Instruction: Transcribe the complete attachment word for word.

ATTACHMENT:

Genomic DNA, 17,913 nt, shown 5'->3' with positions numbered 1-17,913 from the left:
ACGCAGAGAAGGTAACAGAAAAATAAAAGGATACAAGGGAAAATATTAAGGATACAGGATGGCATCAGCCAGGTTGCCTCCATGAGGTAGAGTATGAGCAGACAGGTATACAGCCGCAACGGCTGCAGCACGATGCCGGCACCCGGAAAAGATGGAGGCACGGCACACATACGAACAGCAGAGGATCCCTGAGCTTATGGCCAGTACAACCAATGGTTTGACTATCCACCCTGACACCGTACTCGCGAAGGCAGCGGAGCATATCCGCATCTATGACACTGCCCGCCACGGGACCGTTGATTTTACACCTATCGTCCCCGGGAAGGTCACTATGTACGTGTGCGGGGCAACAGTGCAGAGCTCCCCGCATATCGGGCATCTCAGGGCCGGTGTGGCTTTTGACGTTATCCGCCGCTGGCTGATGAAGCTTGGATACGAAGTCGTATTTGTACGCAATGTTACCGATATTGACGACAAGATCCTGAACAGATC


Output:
Genomic DNA, 17,913 nt, shown 5'->3' with positions numbered 1-17,913 from the left:
ACGCAGAGAAGGTAACAGAAAAATAAAAGGATACAAGGGAAAATATTAAGGATACAGGATGGCATCAGCCAGGTTGCCTCCATGAGGTAGAGTATGAGCAGACAGGTATACAGCCGCAACGGCTGCAGCACGATGCCGGCACCCGGAAAAGATGGAGGCACGGCACACATACGAACAGCAGAGGATCCCTGAGCTTATGGCCAGTACAACCAATGGTTTGACTATCCACCCTGACACCGTACTCGCGAAGGCAGCGGAGCATATCCGCATCTATGACACTGCCCGCCACGGGACCGTTGATTTTACACCTATCGTCCCCGGGAAGGTCACTATGTACGTGTGCGGGGCAACAGTGCAGAGCTCCCCGCATATCGGGCATCTCAGGGCCGGTGTGGCTTTTGACGTTATCCGCCGCTGGCTGATGAAGCTTGGATACGAAGTCGTATTTGTACGCAATGTTACCGATATTGACGACAAGATCCTGAACAGATC